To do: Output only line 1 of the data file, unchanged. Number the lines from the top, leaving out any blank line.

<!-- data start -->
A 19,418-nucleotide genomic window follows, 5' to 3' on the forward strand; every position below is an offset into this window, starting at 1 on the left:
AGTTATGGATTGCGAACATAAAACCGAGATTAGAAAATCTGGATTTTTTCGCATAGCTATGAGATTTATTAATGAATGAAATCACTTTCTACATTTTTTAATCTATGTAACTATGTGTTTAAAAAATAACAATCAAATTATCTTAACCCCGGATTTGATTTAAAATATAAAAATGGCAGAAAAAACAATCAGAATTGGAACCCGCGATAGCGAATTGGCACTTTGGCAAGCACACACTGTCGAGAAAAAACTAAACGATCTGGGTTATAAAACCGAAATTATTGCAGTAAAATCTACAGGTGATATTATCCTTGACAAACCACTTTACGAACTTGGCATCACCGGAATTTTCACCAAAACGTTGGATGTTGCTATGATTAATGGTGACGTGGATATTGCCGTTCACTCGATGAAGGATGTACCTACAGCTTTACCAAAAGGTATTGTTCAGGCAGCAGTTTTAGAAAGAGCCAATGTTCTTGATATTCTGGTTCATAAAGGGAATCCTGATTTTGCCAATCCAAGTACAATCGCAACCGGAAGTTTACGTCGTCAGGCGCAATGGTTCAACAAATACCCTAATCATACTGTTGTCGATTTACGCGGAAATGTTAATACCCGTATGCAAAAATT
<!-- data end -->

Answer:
A 19,418-nucleotide genomic window follows, 5' to 3' on the forward strand; every position below is an offset into this window, starting at 1 on the left: